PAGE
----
"There really is no wrong way to do it." That's how Madeline, age 13, describes creating artwork. She and her classmates at Prairie View Middle School in Sun Prairie are honing their artistic skills by participating in the Madison Museum of Contemporary Art's Art on Tour program.
I'm having trouble enjoying the season, because I can't keep myself from thinking about the miserable weather that's sure to be following close on the heels of the crisp, pleasant fall we've been having. I am not at all emotionally prepared to be the parent of two toddlers during a Wisconsin winter.
I've always been a supporter of companies that empower women and girls, and when the creator of such a company is a fellow Wisconsinite, I get even more excited. When Melissa Wardy of Janesville got fed up with stereotypes found in clothing for girls, she started her own company.
Do you have a little reader or an aspiring teenaged writer in your house? If so, you may want to venture to the Wisconsin Book Festival this weekend, to whet their appetite for wonderful words as well as your own.
When I was pregnant with my daughter, my husband and I had two names picked out. Upon her arrival we had not yet come to a conclusion on what that name would be. Everyone told us that when we saw her we would just know. We didn't.
At age 10 months, my kids have seen the zoo a lot already. I was a zoology major in college, and I have something of a zoo addiction still, so the twins (and their dad) are more or less condemned to a future rife with zoo visits.
Home-schooling can be a lonely proposition. Even as a college professor, Juliana Hunt remembers struggling to find support to home-school her now-grown daughter. "I was always hoping to find like-minded people who were in the same position as me," she says. "I know that children learn best through a give-and-take, question-and-answer process of teaching and learning, but where do you find mentors who can make that happen?"
After sleep patterns, I think the next biggest parenting concern I have and hear about revolves around the topic of food. How can I make sure my kids are eating enough vegetables? Did I pack them a lunch that is healthy enough? What can I feed them after school that doesn't come from a box? How many gripes am I going to get about the dinner I'm about to prepare?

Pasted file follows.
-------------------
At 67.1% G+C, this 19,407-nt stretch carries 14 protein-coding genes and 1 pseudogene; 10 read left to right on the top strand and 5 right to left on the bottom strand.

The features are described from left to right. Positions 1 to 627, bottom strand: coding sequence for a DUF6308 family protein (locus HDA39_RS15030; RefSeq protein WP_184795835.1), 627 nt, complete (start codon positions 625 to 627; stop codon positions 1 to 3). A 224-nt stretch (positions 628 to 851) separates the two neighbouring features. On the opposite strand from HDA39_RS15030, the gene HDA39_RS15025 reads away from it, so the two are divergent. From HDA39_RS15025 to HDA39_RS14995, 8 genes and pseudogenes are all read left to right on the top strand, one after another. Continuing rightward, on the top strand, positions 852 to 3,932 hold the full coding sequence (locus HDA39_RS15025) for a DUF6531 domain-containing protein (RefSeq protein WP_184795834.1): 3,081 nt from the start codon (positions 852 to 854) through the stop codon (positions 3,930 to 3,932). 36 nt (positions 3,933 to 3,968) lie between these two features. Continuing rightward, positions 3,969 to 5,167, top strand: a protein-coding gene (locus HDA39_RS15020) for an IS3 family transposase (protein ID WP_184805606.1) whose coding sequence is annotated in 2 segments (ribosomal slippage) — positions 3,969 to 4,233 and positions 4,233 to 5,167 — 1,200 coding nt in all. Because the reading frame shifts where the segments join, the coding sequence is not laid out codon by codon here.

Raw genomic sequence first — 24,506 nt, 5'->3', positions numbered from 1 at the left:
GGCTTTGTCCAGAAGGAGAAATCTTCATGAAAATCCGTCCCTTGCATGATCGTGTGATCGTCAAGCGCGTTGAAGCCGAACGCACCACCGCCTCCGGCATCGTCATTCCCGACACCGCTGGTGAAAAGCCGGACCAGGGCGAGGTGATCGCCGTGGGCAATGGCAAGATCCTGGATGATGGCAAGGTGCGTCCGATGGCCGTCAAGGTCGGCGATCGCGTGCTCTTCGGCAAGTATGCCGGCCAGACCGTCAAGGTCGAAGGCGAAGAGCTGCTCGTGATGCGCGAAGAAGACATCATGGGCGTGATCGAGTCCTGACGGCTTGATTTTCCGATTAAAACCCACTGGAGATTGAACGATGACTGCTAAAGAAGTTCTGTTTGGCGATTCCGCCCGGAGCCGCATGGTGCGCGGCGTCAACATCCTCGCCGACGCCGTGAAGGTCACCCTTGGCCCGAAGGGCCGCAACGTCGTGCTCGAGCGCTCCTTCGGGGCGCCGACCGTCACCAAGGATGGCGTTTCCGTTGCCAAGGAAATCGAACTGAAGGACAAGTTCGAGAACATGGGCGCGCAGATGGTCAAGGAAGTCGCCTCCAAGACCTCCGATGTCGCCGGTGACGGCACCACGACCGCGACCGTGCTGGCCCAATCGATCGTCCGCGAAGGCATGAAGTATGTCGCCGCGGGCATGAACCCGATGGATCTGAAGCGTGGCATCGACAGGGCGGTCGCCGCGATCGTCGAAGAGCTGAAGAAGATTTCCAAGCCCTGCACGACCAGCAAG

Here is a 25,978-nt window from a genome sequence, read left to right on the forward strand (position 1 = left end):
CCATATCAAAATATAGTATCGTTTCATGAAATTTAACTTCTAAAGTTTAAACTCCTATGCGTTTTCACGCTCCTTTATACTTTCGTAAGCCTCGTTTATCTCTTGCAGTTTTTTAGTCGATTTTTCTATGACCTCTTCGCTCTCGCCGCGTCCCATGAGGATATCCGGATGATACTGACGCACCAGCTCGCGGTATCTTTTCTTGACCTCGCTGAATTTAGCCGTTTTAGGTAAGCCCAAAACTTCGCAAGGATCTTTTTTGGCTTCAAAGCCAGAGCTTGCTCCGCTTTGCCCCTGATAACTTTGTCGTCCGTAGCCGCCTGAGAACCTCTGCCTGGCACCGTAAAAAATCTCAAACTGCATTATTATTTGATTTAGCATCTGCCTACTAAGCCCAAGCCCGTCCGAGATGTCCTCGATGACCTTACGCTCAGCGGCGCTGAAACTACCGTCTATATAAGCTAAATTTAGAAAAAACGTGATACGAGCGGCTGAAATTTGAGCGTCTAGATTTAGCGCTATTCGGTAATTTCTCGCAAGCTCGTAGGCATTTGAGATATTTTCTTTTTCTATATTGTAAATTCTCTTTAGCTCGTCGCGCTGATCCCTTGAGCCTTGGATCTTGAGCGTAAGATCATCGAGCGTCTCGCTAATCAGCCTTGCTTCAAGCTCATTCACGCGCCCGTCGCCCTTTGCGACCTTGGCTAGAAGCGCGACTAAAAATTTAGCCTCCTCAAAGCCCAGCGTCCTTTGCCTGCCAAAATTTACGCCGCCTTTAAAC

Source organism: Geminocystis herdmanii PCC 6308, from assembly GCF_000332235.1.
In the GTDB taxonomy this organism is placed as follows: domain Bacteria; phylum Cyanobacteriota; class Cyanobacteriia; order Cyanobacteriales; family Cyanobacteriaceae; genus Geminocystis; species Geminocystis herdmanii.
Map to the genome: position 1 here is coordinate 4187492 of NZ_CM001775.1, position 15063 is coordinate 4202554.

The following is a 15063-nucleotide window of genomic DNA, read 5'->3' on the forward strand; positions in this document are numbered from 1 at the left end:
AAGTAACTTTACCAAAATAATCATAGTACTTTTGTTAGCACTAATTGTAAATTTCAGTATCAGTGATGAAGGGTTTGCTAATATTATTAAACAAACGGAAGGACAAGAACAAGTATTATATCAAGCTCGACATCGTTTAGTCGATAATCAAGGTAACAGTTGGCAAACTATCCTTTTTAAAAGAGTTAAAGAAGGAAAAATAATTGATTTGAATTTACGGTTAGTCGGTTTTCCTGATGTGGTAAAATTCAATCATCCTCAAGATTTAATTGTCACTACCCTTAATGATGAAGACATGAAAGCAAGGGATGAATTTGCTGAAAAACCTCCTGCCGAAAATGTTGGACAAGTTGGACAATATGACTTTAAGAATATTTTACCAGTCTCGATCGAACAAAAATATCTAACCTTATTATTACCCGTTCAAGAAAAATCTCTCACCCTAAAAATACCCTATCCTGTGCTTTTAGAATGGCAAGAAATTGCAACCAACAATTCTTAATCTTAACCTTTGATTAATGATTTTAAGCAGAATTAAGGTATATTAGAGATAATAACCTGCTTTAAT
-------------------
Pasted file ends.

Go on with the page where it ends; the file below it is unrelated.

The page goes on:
As far as places to embark on Baby's First Air Travel go, Dane County Regional Airport is a pretty sound choice, especially at 6 p.m. on a Saturday night. My biggest fear was that my nine-month-old son would start screaming in the airport; my second biggest fear was that my son would start screaming and some of my former Epic colleagues would be around to hear it.
The recent shift in the weather is just another sign that autumn is fast approaching. That means one of my favorite activities is just around the corner -- apple picking. My husband and I have been picking apples every fall since before our kids were born.
I have a lot of questions about what to put on my eight-month-olds' plates -- and, if I'm honest, a deep and abiding fear of putting the wrong thing there. Did I start them on solid foods at the right time? What's the deal with baby-led weaning -- how much self-feeding should they be doing? At what age should I give them potential allergens like shellfish or nut products?
Lily the potbellied pig arrived at Heartland Farm Sanctuary blind, lethargic and too overweight to walk. The children of Heartland's summer day camp program took it upon themselves to put the curl back in her tail.
Is it just me or does each summer seem to go by quicker than the last? The end of summer is upon us and for many families this means the start of a new school year.
This past week, on the way to the grocery store, my daughter asked what I believed she thought would be a innocuous question, "Mom, when are we going back-to-school shopping?"
Volunteering with the Young Writers Summer Camp this past week really helped me to remember how utterly creative kids can be when encouraged to come up with their own ideas and use their own words.
This past week I gleefully accepted an offer for new job on the UW-Madison campus. My kids are getting are older and I guess I've felt for a while now that it was time to figure out what would be next for me on the professional front.
"Kids spend so much time in and around school, it's the only place where some have a chance to develop an appreciation for a healthy lifestyle," says Katie Hensel, founder and executive director of Tri 4 Schools.